Sticky-fingered White House reporters warned to stop pocketing items from Air Force One

NEWS: Sticky-fingered White House reporters warned to stop pocketing items from Air Force One

Some White House reporters have apparently been swiping everything from pillowcases to plates and glasses from Air Force One to keep as souvenirs, prompting their professional organization to warn them to knock it off.

In an off-the-record email sent to members of the White House Correspondents’ Association last month, the elite journalists were scolded for pilfering a variety of items emblazoned with the logo of President Biden’s official aircraft.

Journalists aboard Air Force One have reportedly swiped all kinds of souvenirs over the years, including everything from pillowcases and towels to cutlery and engraved whisky tumblers. REUTERS

The association, headed up by NBC News Senior White House Correspondent and veteran journo Kelly O’Donnell, warned the scribes that removing such items from the presidential jet was verboten and reflected poorly on the press pool as a whole, the BBC said.

The White House has long doled out small boxes of M&Ms candies featuring the presidential seal to reporters in tow on Air Force One — perhaps partly in a bid to stave off the writers’ urge to pocket an unauthorized souvenir.

Presidents have given reporters aboard Air Force One official boxes of M&Ms candies since 1988, a tradition started by President Reagan to replace cigarette packs, which were the default giveaway item for decades.

The tradition started in 1988 under President Ronald Reagan, replacing packs of cigarettes bearing the presidential seal that had been the standard giveaway for decades.

But the sweet treats seem to not have been enough for some reporters, who over the years have allegedly swiped a presidential garage sale worth of items ranging from towels to cutlery to engraved whisky tumblers and wine glasses, Politico said.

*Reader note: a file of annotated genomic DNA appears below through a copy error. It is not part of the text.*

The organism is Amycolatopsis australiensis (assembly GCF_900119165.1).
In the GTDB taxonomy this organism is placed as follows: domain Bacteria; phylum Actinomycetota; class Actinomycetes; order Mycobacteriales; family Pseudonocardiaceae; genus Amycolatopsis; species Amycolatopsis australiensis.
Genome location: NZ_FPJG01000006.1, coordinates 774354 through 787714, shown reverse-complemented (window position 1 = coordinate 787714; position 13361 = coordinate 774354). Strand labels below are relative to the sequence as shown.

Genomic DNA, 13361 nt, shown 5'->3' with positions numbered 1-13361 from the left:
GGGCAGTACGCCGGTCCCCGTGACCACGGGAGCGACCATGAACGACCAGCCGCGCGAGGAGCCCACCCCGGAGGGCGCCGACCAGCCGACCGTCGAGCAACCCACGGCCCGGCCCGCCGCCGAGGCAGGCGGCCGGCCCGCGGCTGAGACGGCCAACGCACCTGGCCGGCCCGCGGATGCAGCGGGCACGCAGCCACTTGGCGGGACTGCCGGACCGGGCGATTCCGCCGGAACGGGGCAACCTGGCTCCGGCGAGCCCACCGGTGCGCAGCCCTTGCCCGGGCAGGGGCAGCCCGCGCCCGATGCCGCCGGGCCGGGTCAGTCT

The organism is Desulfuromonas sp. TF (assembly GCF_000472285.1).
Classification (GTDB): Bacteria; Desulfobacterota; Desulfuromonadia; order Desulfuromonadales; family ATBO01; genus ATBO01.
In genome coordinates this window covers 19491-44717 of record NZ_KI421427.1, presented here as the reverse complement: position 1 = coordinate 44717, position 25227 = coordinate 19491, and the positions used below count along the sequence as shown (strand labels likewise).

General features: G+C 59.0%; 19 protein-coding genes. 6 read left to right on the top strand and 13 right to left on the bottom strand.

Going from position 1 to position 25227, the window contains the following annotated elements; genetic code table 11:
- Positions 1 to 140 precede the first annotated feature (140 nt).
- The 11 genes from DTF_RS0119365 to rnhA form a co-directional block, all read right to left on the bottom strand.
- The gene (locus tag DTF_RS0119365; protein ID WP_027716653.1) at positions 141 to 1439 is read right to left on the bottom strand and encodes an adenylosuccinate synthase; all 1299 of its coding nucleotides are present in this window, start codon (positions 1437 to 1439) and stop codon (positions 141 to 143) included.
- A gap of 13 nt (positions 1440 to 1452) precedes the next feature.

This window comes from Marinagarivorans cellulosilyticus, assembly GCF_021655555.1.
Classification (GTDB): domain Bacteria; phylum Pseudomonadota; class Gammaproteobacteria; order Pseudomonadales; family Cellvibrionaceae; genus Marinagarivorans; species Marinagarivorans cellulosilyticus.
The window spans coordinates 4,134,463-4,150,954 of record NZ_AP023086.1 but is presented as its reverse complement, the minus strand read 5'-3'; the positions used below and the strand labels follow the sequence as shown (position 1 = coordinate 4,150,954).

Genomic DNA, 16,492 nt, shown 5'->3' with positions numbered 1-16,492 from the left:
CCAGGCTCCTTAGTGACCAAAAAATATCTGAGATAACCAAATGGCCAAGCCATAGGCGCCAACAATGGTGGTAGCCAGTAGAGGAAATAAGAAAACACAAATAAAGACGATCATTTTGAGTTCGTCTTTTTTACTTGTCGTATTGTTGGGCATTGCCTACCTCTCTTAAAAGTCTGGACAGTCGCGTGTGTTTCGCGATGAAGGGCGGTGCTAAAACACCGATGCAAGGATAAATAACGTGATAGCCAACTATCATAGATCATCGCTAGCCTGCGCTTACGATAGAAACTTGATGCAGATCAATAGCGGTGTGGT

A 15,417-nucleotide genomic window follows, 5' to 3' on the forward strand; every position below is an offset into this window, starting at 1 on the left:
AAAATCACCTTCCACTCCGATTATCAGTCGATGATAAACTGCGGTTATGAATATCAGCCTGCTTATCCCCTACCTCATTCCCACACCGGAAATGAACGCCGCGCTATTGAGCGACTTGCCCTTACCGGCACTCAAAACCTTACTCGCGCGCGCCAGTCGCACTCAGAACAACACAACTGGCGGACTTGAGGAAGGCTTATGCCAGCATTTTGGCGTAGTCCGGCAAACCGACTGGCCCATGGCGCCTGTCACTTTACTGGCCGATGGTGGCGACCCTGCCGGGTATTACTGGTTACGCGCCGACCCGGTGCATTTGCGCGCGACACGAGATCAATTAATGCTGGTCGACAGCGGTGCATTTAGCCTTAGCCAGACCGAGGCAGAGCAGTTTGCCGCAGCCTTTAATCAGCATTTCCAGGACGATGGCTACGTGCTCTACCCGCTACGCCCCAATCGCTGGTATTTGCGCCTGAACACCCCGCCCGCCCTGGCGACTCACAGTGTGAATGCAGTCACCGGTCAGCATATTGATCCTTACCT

O’Donnell’s warning to colleagues followed a recent West Coast jaunt on Air Force One, after which crew members took on-board inventory and noted that a number of items that had been in the press cabin had gone missing.

Reporters aboard Air Force One are tempted with a wide array of highly pocketable items, such as this deck of official Air Force One playing cards. Getty Images

But the tone of the association’s email wasn’t accusatory and was phrased more like it was offering a no-harm, no-foul reprieve if the missing items were returned, the outlet said, citing four individuals who received the missive.

One of the reporters who got the email later admitted to exiting the aircraft with an official Air Force One pillowcase, which was quietly returned.

Politico described the discreet exchange where the light-fingered reporter met a White House staffer in Lafayette Square by the statue of Andrew Jackson in DC and passed off the looted linen.

Air Force One is a Boeing 747-200B with 4,000 square feet of internal space. Andrew Roth/Shutterstock

Air Force One has been the official call sign for the president of the United States’ plane since 1953. Since 1990, the presidential fleet has included two Boeing 747-200B aircraft equipped with a dizzying array of features, many of them classified.

Air Force One includes 4,000 square feet of internal space and holds up to 70 passengers and 26 crew, according to the White House. It includes a pair of food prep galleys that can serve up to 100 people and a complete medical station complete with operating table.

The military-grade aircraft is built to withstand the electromagnetic pulse of a nuclear blast and can be refueled while in flight.

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